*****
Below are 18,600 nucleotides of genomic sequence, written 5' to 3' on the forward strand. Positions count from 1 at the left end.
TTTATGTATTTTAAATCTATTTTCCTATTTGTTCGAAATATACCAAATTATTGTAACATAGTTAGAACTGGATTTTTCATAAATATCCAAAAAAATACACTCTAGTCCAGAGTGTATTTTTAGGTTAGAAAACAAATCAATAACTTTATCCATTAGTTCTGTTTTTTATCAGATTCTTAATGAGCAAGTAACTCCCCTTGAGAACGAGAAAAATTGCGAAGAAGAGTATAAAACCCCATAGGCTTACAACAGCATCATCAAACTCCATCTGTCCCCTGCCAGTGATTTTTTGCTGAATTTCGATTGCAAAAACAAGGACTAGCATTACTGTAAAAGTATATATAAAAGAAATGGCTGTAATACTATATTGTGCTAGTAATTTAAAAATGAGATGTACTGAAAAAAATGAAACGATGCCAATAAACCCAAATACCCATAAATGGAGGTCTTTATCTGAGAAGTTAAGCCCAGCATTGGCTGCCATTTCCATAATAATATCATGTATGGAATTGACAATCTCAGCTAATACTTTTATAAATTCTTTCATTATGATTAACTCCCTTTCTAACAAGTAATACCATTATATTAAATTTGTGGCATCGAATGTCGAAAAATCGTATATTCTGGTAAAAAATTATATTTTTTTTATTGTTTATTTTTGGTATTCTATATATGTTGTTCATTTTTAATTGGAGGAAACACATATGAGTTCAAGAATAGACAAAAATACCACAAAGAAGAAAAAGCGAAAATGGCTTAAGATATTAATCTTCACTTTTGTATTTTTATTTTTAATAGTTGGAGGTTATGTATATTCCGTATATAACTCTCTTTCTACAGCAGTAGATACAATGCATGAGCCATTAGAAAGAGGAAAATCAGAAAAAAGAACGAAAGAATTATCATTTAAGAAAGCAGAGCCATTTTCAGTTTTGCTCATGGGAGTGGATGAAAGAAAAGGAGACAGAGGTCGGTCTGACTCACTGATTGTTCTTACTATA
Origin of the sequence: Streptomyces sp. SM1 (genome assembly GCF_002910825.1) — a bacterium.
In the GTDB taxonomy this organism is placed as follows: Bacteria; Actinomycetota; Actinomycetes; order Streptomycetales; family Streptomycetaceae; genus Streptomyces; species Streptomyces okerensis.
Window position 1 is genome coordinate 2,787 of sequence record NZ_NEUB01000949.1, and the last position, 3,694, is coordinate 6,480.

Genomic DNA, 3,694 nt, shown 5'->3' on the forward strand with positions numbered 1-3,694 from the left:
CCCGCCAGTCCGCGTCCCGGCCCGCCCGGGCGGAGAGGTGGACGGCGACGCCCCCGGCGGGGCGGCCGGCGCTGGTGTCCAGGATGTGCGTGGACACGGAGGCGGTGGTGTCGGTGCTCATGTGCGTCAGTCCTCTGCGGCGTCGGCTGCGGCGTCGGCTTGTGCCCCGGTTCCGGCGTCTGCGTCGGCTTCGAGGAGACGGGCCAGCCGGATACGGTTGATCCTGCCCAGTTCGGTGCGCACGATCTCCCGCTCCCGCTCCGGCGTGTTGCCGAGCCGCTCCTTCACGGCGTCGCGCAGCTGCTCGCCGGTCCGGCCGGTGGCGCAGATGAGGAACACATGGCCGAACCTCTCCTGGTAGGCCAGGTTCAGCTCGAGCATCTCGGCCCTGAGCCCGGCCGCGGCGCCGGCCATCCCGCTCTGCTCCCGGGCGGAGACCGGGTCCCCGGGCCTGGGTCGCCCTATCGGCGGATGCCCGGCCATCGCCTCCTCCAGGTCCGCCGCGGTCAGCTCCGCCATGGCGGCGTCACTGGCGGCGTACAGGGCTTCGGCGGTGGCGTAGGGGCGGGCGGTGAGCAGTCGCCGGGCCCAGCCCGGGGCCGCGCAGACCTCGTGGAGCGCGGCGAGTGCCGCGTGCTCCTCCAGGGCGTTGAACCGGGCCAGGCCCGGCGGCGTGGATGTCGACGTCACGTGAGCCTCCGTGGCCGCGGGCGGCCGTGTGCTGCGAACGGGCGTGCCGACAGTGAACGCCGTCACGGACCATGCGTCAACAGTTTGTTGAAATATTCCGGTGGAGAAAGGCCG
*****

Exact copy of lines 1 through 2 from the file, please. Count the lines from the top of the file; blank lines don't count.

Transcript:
Below are 18,600 nucleotides of genomic sequence, written 5' to 3' on the forward strand. Positions count from 1 at the left end.
TTTATGTATTTTAAATCTATTTTCCTATTTGTTCGAAATATACCAAATTATTGTAACATAGTTAGAACTGGATTTTTCATAAATATCCAAAAAAATACACTCTAGTCCAGAGTGTATTTTTAGGTTAGAAAACAAATCAATAACTTTATCCATTAGTTCTGTTTTTTATCAGATTCTTAATGAGCAAGTAACTCCCCTTGAGAACGAGAAAAATTGCGAAGAAGAGTATAAAACCCCATAGGCTTACAACAGCATCATCAAACTCCATCTGTCCCCTGCCAGTGATTTTTTGCTGAATTTCGATTGCAAAAACAAGGACTAGCATTACTGTAAAAGTATATATAAAAGAAATGGCTGTAATACTATATTGTGCTAGTAATTTAAAAATGAGATGTACTGAAAAAAATGAAACGATGCCAATAAACCCAAATACCCATAAATGGAGGTCTTTATCTGAGAAGTTAAGCCCAGCATTGGCTGCCATTTCCATAATAATATCATGTATGGAATTGACAATCTCAGCTAATACTTTTATAAATTCTTTCATTATGATTAACTCCCTTTCTAACAAGTAATACCATTATATTAAATTTGTGGCATCGAATGTCGAAAAATCGTATATTCTGGTAAAAAATTATATTTTTTTTATTGTTTATTTTTGGTATTCTATATATGTTGTTCATTTTTAATTGGAGGAAACACATATGAGTTCAAGAATAGACAAAAATACCACAAAGAAGAAAAAGCGAAAATGGCTTAAGATATTAATCTTCACTTTTGTATTTTTATTTTTAATAGTTGGAGGTTATGTATATTCCGTATATAACTCTCTTTCTACAGCAGTAGATACAATGCATGAGCCATTAGAAAGAGGAAAATCAGAAAAAAGAACGAAAGAATTATCATTTAAGAAAGCAGAGCCATTTTCAGTTTTGCTCATGGGAGTGGATGAAAGAAAAGGAGACAGAGGTCGGTCTGACTCACTGATTGTTCTTACTATA